Departure at midnight with a steam directly to the mouth of Southwest Pass. We were able to get the salinity range we needed to develop a mixing curve in no time at all. Then to station A’1 at the earliest we have every gotten started on the transects. BUT, then the time on station, with some complications, made it one of the longest stations ever at this location. It always takes time to shake down the first station. Very low oxygen values on the nearshore end of transect A’1, as expected from data from the Wei-Jun Cai cruise the week before.
“Night” crew came on at 7 pm, finished the A’ stations, headed to transect A, then completed the line of stations from offshore to onshore. Again, extremely low oxygen values in the bottom waters at the nearshore end of transect A. At all those stations, lots of blue crabs swimming at the surface to avoid the low oxygen below. Lots of needle fish, and some menhaden. “Something” shaped like a small shark, but it was too far out of the lights for us to see.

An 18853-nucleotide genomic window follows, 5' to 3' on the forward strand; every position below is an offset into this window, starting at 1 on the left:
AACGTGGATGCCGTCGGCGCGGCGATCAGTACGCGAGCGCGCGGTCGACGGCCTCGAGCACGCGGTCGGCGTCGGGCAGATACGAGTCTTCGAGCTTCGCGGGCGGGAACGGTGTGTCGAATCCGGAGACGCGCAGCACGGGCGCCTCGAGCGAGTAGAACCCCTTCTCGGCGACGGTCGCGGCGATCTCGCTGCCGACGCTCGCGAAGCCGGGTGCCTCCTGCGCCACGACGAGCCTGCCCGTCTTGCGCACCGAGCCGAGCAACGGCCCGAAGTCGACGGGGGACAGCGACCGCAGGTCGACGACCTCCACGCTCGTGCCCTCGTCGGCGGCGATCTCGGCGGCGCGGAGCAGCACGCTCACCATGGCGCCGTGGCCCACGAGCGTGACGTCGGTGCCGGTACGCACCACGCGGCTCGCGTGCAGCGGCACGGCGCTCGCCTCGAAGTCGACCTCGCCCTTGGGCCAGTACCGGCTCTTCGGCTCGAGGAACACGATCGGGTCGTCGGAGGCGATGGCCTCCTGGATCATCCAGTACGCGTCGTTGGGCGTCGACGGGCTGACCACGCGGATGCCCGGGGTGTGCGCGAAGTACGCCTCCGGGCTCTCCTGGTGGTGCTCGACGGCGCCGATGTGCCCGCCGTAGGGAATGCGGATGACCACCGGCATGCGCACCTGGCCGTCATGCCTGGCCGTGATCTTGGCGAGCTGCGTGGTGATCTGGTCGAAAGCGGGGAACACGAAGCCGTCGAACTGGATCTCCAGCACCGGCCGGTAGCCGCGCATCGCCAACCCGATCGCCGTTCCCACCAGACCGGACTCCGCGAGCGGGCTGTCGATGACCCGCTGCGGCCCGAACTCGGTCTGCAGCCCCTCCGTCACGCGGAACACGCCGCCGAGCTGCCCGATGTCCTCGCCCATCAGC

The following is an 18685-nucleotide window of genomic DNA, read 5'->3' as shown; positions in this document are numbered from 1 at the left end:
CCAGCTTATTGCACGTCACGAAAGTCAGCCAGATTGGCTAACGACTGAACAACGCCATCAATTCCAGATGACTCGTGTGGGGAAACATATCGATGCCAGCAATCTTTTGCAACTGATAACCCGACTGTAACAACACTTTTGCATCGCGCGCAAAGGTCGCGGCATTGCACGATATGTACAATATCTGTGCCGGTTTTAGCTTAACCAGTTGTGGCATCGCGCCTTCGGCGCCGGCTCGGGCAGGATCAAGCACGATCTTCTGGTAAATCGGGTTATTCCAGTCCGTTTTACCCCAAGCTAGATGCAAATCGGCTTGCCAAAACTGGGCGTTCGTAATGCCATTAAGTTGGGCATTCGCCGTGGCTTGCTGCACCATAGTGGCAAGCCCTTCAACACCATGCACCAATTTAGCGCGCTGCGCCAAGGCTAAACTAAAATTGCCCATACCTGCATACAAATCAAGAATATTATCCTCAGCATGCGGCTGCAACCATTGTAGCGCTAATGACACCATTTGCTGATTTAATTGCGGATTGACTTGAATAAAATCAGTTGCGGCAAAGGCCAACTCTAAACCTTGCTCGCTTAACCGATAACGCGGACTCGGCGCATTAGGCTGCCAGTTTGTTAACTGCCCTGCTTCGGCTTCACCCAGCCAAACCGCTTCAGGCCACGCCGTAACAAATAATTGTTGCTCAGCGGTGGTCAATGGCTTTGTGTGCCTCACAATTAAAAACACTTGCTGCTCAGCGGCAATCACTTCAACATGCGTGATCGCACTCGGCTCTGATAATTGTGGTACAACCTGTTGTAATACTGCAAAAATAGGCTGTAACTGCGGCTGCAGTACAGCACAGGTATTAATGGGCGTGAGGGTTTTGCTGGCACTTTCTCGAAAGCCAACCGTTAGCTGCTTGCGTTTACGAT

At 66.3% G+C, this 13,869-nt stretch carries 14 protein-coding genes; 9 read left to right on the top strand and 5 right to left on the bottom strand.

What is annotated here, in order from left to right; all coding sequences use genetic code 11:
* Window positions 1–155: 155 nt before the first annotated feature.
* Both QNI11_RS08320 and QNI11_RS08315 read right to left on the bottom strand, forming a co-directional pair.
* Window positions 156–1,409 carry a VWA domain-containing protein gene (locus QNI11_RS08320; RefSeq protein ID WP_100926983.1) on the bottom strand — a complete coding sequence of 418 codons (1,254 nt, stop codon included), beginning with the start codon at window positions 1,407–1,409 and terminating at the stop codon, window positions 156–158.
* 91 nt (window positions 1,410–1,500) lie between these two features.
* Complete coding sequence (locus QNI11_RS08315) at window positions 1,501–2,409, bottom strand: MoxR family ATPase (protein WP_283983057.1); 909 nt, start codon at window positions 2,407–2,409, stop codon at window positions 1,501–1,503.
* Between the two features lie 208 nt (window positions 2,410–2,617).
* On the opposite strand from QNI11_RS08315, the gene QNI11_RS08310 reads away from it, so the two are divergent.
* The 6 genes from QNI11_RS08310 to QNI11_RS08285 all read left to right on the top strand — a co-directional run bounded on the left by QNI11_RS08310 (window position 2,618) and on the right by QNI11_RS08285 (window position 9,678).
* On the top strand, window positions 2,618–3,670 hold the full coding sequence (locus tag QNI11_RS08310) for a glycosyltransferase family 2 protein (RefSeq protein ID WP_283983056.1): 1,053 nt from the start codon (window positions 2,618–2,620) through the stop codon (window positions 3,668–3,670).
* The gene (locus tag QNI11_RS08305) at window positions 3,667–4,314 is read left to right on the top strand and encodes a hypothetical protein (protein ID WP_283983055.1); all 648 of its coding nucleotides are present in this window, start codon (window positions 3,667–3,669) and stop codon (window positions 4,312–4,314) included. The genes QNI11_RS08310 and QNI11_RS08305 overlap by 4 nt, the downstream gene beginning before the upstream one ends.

Working hard to get a range of oxygen values for Winkler titrations so that we can correct DO values as necessary. (Go Wendy!) The CTD primary sensor matched the Winkler value at dockside, but not the YSI6820. And, based on “field” values, we will be doing some adjusting of DO. More values needed before we can start a “hypoxia” map.
Both crews too busy to think or do anything but focus on the first day. Photos and more detail to come. Oh, and 4 ft swells with sloppy side seas for the “day” crew, and flat calm for the “night” crew, as always.